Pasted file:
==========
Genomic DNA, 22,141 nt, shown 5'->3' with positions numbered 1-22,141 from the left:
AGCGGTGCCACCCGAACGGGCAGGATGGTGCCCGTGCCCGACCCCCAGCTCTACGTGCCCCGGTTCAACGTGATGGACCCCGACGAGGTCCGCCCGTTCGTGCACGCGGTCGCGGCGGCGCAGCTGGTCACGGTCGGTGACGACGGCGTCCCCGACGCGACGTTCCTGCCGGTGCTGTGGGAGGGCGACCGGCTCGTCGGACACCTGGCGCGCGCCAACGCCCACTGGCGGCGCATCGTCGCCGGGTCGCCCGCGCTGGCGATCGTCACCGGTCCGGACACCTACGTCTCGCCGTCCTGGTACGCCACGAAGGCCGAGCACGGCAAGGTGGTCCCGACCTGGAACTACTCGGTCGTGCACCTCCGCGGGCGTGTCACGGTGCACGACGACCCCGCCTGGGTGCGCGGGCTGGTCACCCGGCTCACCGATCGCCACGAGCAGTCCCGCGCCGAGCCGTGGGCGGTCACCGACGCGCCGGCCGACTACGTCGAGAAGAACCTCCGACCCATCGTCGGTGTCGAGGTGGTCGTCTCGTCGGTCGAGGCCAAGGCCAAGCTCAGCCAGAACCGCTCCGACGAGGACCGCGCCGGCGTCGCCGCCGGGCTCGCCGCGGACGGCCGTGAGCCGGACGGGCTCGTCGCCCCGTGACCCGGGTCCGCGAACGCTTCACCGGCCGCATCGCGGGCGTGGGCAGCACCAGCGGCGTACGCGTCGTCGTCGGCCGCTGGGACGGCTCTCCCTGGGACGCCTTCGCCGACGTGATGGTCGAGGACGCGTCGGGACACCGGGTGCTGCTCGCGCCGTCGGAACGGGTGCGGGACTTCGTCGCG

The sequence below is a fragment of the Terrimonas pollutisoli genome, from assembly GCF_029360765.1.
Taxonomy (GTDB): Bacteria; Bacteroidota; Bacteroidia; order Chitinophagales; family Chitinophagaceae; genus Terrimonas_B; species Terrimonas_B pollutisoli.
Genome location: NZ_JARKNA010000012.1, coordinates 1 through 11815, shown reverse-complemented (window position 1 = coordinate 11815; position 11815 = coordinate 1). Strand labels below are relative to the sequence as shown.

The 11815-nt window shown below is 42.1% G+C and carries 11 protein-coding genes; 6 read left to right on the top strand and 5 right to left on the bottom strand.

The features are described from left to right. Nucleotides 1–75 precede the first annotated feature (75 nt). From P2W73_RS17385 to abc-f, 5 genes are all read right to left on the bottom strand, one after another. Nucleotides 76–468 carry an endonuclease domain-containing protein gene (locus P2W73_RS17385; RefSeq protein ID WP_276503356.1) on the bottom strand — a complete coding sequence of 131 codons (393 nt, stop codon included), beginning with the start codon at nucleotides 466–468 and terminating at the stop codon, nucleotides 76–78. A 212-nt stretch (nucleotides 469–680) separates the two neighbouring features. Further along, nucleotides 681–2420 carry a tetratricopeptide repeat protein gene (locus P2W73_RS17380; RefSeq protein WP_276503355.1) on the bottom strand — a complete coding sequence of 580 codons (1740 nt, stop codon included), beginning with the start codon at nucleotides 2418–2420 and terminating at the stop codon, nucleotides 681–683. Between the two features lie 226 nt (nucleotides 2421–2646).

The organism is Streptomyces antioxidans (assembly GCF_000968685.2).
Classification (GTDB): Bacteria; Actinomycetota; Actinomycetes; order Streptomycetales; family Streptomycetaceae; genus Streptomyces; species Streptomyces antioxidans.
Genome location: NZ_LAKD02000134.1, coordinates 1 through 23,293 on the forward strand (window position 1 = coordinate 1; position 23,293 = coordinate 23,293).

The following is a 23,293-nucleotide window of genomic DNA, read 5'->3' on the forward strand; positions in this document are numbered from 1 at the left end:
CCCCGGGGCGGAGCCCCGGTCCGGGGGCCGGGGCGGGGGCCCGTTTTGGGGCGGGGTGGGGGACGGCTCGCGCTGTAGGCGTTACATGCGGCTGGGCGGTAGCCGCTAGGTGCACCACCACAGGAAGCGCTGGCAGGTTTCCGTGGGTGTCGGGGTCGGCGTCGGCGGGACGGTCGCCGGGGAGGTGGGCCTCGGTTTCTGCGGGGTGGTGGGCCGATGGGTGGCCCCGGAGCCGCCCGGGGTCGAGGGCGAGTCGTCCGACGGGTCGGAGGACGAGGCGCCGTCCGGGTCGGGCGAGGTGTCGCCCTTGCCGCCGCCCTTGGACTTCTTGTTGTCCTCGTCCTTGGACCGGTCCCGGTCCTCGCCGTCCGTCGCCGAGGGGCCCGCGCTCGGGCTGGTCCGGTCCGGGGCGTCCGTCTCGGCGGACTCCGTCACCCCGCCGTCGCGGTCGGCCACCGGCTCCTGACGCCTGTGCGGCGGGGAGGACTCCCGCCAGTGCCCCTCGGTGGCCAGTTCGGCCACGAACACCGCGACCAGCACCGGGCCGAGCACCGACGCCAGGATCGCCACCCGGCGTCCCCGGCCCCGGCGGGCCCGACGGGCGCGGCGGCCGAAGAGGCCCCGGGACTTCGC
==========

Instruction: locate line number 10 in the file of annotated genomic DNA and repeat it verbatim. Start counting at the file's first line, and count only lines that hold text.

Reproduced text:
Genome location: NZ_LAKD02000134.1, coordinates 1 through 23,293 on the forward strand (window position 1 = coordinate 1; position 23,293 = coordinate 23,293).